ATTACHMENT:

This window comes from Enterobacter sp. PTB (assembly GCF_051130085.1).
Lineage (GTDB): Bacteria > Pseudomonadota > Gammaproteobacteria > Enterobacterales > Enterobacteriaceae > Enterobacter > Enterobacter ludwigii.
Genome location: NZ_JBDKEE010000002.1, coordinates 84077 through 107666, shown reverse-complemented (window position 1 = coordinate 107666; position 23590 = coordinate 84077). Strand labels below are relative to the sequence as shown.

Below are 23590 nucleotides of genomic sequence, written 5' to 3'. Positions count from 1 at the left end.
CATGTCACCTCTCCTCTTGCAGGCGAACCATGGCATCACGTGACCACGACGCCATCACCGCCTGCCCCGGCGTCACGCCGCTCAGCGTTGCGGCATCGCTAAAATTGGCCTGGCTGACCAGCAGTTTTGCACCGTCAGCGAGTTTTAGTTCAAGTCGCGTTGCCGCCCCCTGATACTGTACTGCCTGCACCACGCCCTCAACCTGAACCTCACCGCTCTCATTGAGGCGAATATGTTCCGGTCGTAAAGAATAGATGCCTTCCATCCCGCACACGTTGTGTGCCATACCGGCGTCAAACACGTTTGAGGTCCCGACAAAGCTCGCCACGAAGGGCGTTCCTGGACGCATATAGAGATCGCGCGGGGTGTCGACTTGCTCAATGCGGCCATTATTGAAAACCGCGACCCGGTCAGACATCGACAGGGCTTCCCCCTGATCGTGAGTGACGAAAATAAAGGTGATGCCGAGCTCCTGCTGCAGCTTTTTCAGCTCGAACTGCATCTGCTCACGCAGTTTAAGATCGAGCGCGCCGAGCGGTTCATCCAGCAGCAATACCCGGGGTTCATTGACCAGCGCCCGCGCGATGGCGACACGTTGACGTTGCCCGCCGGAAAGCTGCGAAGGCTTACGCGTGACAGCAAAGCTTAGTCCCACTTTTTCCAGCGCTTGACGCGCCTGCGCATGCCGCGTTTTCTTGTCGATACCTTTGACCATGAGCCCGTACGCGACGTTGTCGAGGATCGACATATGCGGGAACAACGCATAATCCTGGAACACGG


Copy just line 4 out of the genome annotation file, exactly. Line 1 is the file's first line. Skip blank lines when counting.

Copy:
Below are 23590 nucleotides of genomic sequence, written 5' to 3'. Positions count from 1 at the left end.